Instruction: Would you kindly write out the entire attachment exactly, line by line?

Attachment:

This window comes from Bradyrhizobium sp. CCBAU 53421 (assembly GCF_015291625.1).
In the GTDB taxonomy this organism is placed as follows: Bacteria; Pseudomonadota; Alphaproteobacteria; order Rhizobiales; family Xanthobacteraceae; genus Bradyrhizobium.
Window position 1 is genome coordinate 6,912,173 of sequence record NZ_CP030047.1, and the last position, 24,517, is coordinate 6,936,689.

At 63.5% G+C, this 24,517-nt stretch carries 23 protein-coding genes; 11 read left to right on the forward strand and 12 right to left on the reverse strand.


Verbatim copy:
This window comes from Bradyrhizobium sp. CCBAU 53421 (assembly GCF_015291625.1).
In the GTDB taxonomy this organism is placed as follows: Bacteria; Pseudomonadota; Alphaproteobacteria; order Rhizobiales; family Xanthobacteraceae; genus Bradyrhizobium.
Window position 1 is genome coordinate 6,912,173 of sequence record NZ_CP030047.1, and the last position, 24,517, is coordinate 6,936,689.

At 63.5% G+C, this 24,517-nt stretch carries 23 protein-coding genes; 11 read left to right on the forward strand and 12 right to left on the reverse strand.